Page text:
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Published November 5, 2009 | Submitted + Supplemental Material
Journal Article Open

Optomechanical crystals


Periodicity in materials yields interesting and useful phenomena. Applied to the propagation of light, periodicity gives rise to photonic crystals, which can be precisely engineered for such applications as guiding and dispersing optical beams tightly confining and trapping light resonantly, and enhancing nonlinear optical interactions. Photonic crystals can also be formed into planar lightwave circuits for the integration of optical and electrical microsystems. In a photonic crystal, the periodicity of the host medium is used to manipulate the properties of light, whereas a phononic crystal uses periodicity to manipulate mechanical vibrations. As has been demonstrated in studies of Raman-like scattering in epitaxially grown vertical cavity structures and photonic crystal fibres, the simultaneous confinement of mechanical and optical modes in periodic structures can lead to greatly enhanced light–matter interactions. A logical next step is thus to create planar circuits that act as both photonic and phononic crystals: optomechanical crystals. Here we describe the design, fabrication and characterization of a planar, silicon-chip-based optomechanical crystal capable of co-localizing and strongly coupling 200-terahertz photons and 2-gigahertz phonons. These planar optomechanical crystals bring the powerful techniques of optics and photonic crystals to bear on phononic crystals, providing exquisitely sensitive (near quantum-limited), optical measurements of mechanical vibrations, while simultaneously providing strong nonlinear interactions for optics in a large and technologically relevant range of frequencies.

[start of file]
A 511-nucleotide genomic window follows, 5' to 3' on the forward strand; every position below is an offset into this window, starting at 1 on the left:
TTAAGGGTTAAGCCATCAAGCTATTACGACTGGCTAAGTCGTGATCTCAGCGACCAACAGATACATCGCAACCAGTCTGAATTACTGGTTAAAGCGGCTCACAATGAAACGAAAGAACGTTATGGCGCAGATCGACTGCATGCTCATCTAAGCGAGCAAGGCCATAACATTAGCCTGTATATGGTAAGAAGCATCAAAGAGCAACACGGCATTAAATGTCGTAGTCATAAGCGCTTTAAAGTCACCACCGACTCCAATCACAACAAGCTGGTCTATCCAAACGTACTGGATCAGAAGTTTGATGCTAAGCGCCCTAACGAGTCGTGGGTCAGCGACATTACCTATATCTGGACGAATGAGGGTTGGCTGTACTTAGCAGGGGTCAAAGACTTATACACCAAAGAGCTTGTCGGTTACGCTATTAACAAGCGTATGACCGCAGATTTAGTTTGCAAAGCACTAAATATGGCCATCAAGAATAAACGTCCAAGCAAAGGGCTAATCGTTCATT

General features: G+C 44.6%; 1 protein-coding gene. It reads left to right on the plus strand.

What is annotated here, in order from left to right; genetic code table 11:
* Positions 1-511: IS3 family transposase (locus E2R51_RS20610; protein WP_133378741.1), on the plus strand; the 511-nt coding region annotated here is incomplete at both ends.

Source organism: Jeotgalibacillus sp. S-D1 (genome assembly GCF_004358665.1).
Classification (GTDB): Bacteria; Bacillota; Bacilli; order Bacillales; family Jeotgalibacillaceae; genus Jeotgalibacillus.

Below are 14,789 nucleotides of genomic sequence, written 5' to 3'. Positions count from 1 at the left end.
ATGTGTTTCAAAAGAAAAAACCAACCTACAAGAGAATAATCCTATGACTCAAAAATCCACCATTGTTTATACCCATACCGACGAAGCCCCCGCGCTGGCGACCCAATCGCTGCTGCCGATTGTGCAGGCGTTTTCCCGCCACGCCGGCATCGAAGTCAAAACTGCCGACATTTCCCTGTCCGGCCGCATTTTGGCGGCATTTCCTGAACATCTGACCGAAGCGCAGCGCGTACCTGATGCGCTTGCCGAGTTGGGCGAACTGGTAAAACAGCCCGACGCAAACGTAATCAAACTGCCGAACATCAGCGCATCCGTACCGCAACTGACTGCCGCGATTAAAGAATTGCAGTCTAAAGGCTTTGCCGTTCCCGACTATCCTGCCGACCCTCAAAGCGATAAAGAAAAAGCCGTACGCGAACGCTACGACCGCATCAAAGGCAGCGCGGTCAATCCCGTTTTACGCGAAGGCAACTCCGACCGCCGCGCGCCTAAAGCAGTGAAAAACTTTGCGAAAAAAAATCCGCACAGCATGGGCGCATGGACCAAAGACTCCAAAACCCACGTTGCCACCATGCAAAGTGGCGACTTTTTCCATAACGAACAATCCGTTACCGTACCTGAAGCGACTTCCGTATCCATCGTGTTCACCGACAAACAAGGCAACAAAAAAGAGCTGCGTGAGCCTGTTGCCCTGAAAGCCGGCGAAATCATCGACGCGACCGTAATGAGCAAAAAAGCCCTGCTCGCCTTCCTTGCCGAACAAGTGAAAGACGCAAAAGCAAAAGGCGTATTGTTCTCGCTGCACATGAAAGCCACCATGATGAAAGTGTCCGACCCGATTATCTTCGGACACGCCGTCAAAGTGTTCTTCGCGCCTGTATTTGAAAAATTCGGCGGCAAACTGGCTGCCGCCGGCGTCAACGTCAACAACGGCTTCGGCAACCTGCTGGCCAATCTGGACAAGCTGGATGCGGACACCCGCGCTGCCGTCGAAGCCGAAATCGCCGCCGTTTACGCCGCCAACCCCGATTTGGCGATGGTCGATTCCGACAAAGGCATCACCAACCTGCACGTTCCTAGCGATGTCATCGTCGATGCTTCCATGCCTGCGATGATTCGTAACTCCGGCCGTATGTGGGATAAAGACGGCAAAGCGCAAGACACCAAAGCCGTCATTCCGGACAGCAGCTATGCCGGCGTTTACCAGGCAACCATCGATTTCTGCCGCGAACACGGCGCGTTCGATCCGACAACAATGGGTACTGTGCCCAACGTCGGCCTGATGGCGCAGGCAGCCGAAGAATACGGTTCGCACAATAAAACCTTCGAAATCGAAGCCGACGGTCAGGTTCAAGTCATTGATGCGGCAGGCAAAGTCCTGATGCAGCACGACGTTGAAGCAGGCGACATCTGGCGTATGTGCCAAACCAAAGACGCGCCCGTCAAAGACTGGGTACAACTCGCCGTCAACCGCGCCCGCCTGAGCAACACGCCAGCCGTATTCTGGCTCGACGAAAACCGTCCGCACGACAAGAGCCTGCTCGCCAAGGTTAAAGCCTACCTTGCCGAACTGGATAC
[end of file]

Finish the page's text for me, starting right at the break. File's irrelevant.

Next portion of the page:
Additional Information

© 2009 Macmillan Publishers Limited. Received 5 June; accepted 23 September 2009. Published online 18 October 2009. Supplementary Information is linked to the online version of the paper at www.nature.com/nature. Funding for this work was provided by a DARPA seed grant (grant no. HR0011-08-0002) and the National Science Foundation (EMT grant no. 0622246, MRSEC grant no. DMR-0520565, and CIAN grant no. EEC-0812072 through University of Arizona). Author Contributions M.E., J.C., and R.C. performed the design, fabrication, and testing of devices. M.E., K.J.V., and O.P. developed the device concept and planned the measurements. All authors worked together to write the manuscript.

Attached Files

Submitted - 0906.1236v1.pdf

Supplemental Material - Eichenfield2009p6352Nature_supp.pdf


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August 19, 2023
October 19, 2023